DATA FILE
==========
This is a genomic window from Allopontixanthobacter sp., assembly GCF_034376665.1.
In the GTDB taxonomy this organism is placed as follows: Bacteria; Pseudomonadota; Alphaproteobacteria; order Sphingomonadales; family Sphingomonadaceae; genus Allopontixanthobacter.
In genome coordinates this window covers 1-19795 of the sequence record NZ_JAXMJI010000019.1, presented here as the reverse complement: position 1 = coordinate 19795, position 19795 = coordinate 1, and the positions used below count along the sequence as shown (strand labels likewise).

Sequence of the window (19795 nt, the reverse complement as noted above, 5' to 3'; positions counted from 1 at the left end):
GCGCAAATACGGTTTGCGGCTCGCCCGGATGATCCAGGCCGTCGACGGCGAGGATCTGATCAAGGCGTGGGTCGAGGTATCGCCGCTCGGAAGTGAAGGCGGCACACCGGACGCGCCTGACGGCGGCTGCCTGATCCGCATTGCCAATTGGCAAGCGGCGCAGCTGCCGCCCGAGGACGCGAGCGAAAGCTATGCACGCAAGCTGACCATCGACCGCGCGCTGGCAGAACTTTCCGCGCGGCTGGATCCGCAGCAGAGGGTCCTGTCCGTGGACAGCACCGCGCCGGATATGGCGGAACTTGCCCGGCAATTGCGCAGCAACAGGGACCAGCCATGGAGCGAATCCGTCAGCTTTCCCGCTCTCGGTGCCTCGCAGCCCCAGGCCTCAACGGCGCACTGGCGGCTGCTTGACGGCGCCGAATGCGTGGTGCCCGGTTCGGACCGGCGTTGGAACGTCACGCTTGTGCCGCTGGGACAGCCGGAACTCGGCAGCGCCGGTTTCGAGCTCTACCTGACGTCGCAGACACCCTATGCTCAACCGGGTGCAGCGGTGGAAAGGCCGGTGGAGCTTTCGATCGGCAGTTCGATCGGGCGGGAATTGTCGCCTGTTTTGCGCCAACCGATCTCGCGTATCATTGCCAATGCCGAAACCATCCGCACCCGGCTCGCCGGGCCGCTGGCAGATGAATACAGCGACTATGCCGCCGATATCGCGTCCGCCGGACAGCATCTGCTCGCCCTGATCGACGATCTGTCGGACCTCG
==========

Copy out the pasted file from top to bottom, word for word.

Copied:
This is a genomic window from Allopontixanthobacter sp., assembly GCF_034376665.1.
In the GTDB taxonomy this organism is placed as follows: Bacteria; Pseudomonadota; Alphaproteobacteria; order Sphingomonadales; family Sphingomonadaceae; genus Allopontixanthobacter.
In genome coordinates this window covers 1-19795 of the sequence record NZ_JAXMJI010000019.1, presented here as the reverse complement: position 1 = coordinate 19795, position 19795 = coordinate 1, and the positions used below count along the sequence as shown (strand labels likewise).

Sequence of the window (19795 nt, the reverse complement as noted above, 5' to 3'; positions counted from 1 at the left end):
GCGCAAATACGGTTTGCGGCTCGCCCGGATGATCCAGGCCGTCGACGGCGAGGATCTGATCAAGGCGTGGGTCGAGGTATCGCCGCTCGGAAGTGAAGGCGGCACACCGGACGCGCCTGACGGCGGCTGCCTGATCCGCATTGCCAATTGGCAAGCGGCGCAGCTGCCGCCCGAGGACGCGAGCGAAAGCTATGCACGCAAGCTGACCATCGACCGCGCGCTGGCAGAACTTTCCGCGCGGCTGGATCCGCAGCAGAGGGTCCTGTCCGTGGACAGCACCGCGCCGGATATGGCGGAACTTGCCCGGCAATTGCGCAGCAACAGGGACCAGCCATGGAGCGAATCCGTCAGCTTTCCCGCTCTCGGTGCCTCGCAGCCCCAGGCCTCAACGGCGCACTGGCGGCTGCTTGACGGCGCCGAATGCGTGGTGCCCGGTTCGGACCGGCGTTGGAACGTCACGCTTGTGCCGCTGGGACAGCCGGAACTCGGCAGCGCCGGTTTCGAGCTCTACCTGACGTCGCAGACACCCTATGCTCAACCGGGTGCAGCGGTGGAAAGGCCGGTGGAGCTTTCGATCGGCAGTTCGATCGGGCGGGAATTGTCGCCTGTTTTGCGCCAACCGATCTCGCGTATCATTGCCAATGCCGAAACCATCCGCACCCGGCTCGCCGGGCCGCTGGCAGATGAATACAGCGACTATGCCGCCGATATCGCGTCCGCCGGACAGCATCTGCTCGCCCTGATCGACGATCTGTCGGACCTCG